I've been to a few baby welcoming parties in my time. Whether it's for children of friends or family, I generally have a good idea of what the parents or baby would like and I'm happy to oblige with any baked gift. But what if you don't know the couple whose baby you are celebrating? Do you get a gift or do you hope the person whose plus one you are has a good idea for something from both of you? Awkward.
It doesn't have to be though. I was invited (as a plus one) to a gorgeous little girl's Naming Day. My dilemma was that I'd never met the couple before. This would be the first time I was meeting these friends of my other half, being that they normally live in Australia it was difficult to meet them before. Obviously I wanted to make a good impression so I wanted to get a good gift. After a few weeks of wracking my brain for something suitable but not oh-my-gosh-that-girl-is-so-weird, I came up with the idea of biscuits. People love the home made stuff, right?
So I got to it. I did my research. I thought about chocolate biscuits or maybe something a bit oaty. Then I thought, "Why not try something a bit ethnic?" After all, I'm half Arab, and boy do we know how to make tea accompaniements. And from the other half of our little couple, New Zealand offers ANZAC biscuits - I'm told they're always a big hit.
A very reliable source gave me a brilliant recipe for the ANZAC biscuits, seeing as I had never made them before. But this post is not about ripping off someone else's recipe. This post is about the biscuit that gave my family our surname: Baraziq. A deliciously sweet and crispy biscuit from the Sham region of the Middle East that is enjoyed with tea and offered as a gift for births, Eid, weddings and any other form of congratulatory celebration. Also very good for dunking.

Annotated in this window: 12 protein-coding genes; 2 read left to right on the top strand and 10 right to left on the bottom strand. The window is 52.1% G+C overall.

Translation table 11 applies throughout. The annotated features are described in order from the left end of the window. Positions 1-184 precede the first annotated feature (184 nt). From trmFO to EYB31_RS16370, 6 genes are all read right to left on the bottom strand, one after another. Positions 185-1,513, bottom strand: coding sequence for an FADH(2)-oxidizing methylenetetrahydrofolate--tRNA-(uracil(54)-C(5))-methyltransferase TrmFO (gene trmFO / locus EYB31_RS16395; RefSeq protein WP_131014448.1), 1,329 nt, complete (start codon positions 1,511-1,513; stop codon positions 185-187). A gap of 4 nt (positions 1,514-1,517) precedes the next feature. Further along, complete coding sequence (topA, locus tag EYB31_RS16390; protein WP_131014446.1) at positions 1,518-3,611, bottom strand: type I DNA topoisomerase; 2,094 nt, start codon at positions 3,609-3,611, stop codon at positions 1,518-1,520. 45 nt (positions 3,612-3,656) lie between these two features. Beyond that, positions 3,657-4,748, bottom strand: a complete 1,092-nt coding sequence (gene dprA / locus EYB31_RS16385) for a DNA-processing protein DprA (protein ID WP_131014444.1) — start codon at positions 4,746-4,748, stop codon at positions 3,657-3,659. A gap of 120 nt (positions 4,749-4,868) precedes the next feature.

3/4 cup sugar
1 tsp baking powder
1/3 cup honey
2 cups toasted sesame seeds
200g plain flour
2 cups fine semolina
1 pinch of salt
4 tbsp warm milk
1/2 cup chopped pistacchio nuts
Cream together the butter, eggs and sugar until the mixture is light and fluffy. Sift the flour, semolina, salt and baking powder into the bowl and mix well. Add the warm milk and mix it in with your hands. Tip the contents of the bowl on to some cling film or a baking sheet and use your hands to combine everything into a soft biscuit dough.
Mix the sesame seeds and honey together and lay the chopped nuts out on a chopping board. Cut the dough and roll it into ping pong ball sized pieces (there will be about 30 of them). Dip the dough in the nuts and put it on a greased baking sheet. Flatten the dough balls into thin bicuits with the heel of a spoon.
Preheat an oven to 180 degrees C. Spread the sesame seed and honey mixture on top of the biscuits so that most of the top is covered. Place in the oven for 20-30 minutes or until brown. They won't expand much in the oven so don't worry about putting them too close together on the tray.